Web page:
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Katherine Langford stars in the new Netflix Original Series “13 Reasons Why” | IMDB

Joining the ranks of shows like “A Series of Unfor­tunate Events” and “The Handmaid’s Tale,” the tele­vision adap­tation of the book “13 Reasons Why,” by Jay Asher,  was released as a Netflix original series late last month. The show follows high school student Clay Jensen, played by Dylan Min­nette as he listens to 13 tapes left by his friend and crush Hannah Baker, played by Katherine Langford, who recorded them before she com­mitted suicide. In the tapes, Hannah addresses people she felt played an integral role in her decision to take her own life.

Although the show has quickly risen to pop­u­larity, it has also gar­nered protest from those that say it glo­rifies both suicide and mental health issues and por­trays them in an unre­al­istic way.

“13 Reasons Why” is a 13-episode, one-season series. Although rated mature, the show itself plays like a typical fluff high school movie —unre­al­istic and full of stereo­types. The stu­dents’ clothes are too nice, their cars are too expensive, and their homes are too big to reflect any­thing other than a rich suburb, although the show seems to want to mimic an average high school. All the jocks wear varsity jackets and the nerds are extra bookish.

In addition to most of the actors appearing older than high school age, with the exception of both Min­nette and Langford, who look closer to the appro­priate age, the show adds a thick layer of drama to every­thing. Brooding looks and heavy fore­shad­owing are spread throughout the episodes. Although it adds sus­pense, the entire show smacks of falsity.

One of the high­lights of the show, however, is how it weaves together the past and the present. The plot relies heavily on the use of flash­backs, and the show does a phe­nomenal job inte­grating them into the current events.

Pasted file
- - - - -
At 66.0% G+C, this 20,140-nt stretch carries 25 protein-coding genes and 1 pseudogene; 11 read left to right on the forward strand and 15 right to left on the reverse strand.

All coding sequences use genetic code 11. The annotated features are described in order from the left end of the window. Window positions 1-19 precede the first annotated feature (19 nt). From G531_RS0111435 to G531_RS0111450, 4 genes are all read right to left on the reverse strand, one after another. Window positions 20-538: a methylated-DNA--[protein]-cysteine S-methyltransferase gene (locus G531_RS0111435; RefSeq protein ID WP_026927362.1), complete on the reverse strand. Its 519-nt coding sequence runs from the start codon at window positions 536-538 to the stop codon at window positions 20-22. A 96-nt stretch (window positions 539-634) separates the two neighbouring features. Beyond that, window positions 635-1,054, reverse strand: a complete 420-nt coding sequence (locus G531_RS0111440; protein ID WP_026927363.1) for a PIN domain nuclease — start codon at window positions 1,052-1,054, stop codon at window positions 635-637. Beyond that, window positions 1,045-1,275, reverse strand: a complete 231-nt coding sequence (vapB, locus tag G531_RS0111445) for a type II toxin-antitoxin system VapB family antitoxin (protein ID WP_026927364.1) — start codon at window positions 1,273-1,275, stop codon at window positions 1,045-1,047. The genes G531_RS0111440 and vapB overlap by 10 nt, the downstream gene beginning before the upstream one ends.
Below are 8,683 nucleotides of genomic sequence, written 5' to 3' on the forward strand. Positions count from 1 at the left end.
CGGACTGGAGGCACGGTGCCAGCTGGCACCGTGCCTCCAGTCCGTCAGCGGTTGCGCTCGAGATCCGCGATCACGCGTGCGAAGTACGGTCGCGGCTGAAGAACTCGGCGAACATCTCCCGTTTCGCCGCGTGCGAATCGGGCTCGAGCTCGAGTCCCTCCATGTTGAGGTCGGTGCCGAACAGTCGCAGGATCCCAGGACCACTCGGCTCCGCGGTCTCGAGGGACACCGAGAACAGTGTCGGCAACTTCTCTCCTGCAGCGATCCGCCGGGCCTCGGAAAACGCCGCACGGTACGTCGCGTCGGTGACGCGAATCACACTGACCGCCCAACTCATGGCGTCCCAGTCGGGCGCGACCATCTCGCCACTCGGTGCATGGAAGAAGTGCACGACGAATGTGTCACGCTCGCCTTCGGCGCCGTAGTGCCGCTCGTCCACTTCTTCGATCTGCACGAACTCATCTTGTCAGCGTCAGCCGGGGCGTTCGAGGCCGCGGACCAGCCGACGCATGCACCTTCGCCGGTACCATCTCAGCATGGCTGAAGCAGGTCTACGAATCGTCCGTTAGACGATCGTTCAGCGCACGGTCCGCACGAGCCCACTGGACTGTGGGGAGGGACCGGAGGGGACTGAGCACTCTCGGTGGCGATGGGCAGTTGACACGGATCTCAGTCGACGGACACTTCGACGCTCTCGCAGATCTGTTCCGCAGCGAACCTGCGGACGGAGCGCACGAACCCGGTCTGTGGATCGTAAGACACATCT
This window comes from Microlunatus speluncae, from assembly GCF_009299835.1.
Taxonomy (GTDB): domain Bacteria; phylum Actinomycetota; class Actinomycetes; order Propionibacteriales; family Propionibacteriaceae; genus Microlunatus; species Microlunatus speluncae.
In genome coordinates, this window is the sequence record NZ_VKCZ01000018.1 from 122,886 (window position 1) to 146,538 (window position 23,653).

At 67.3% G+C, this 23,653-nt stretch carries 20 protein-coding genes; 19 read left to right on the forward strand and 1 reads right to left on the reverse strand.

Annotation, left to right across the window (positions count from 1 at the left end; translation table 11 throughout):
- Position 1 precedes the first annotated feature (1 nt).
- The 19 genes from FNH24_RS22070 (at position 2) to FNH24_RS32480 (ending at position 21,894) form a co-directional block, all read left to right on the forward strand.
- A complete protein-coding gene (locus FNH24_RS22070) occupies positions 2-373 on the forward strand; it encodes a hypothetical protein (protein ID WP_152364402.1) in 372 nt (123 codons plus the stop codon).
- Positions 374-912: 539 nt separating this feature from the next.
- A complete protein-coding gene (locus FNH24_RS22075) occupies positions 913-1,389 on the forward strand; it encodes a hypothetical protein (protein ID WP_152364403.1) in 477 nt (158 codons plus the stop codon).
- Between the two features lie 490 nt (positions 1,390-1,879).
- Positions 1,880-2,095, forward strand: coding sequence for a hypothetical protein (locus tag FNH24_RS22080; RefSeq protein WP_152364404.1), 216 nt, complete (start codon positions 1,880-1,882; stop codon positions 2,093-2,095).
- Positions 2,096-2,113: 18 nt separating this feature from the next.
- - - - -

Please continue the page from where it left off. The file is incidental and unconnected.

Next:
The pop­u­larity of the show is not without its problems, however.

“It seems to paint suicide as a way to get back at people, which is not very real­istic,” Director of Health Ser­vices Brock Lutz said in an email. “I’ve worked with many patients who have attempted suicide, and very few, if any, tried to kill them­selves to get back at others.”

Schools are issuing warnings about the graphic content of the show, which includes scenes of sexual assault and Hannah’s suicide.

“There is a copycat nature to these kinds of things,” Lutz said. “Friends or family members who have a close loved one who has com­mitted suicide are several times more likely to attempt suicide.  The same goes for those who watch extreme vio­lence; they are also more likely to attempt suicide.”

In a column pub­lished on Vanity Fair, however, Nic Sheff, the writer for episode six of “13 Reasons Why” said the show was “rel­evant and even nec­essary.”

“I saw the oppor­tunity to explore issues of cyber­bul­lying, sexual assault, depression, and what it means to live in a country where women are devalued to the extent that a man who brags about sex­ually assaulting them can still be elected pres­ident,” he said. “And, beyond all that, I rec­og­nized the potential for the show to bravely and unflinch­ingly explore the real­ities of suicide for teens and young adults — a topic I felt very strongly about.”

If the series wanted to prompt dis­cussion, however, they could have done it dif­fer­ently, according to Lutz.

“I think if the film wanted to add to the dis­course on this subject in a helpful manner, they should have added a PSA at the beginning of each program that gives the number for the national suicide hotline or other numbers for help,” Lutz said. “That, to me, just misses the mark and is irre­spon­sible, espe­cially given that the audience is mainly teenage pop­u­lation.”

Still, with its per­fectly-inte­grated flash­backs and gor­geous cin­e­matog­raphy, “13 Reasons Why” could be the lens through which to start dis­cus­sions. The slightly unre­al­istic air to the show helps sep­arate it from reality, pos­sibly making it easier to digest.

Sheff said talking about suicide is the best defense against it.

“I’m proud to be a part of a tele­vision series that is forcing us to have these con­ver­sa­tions, because silence really does equal death,” he said. “We need to keep talking, keep sharing, and keep showing the real­ities of what teens in our society are dealing with every day. To do any­thing else would be not only irre­spon­sible, but dan­gerous.”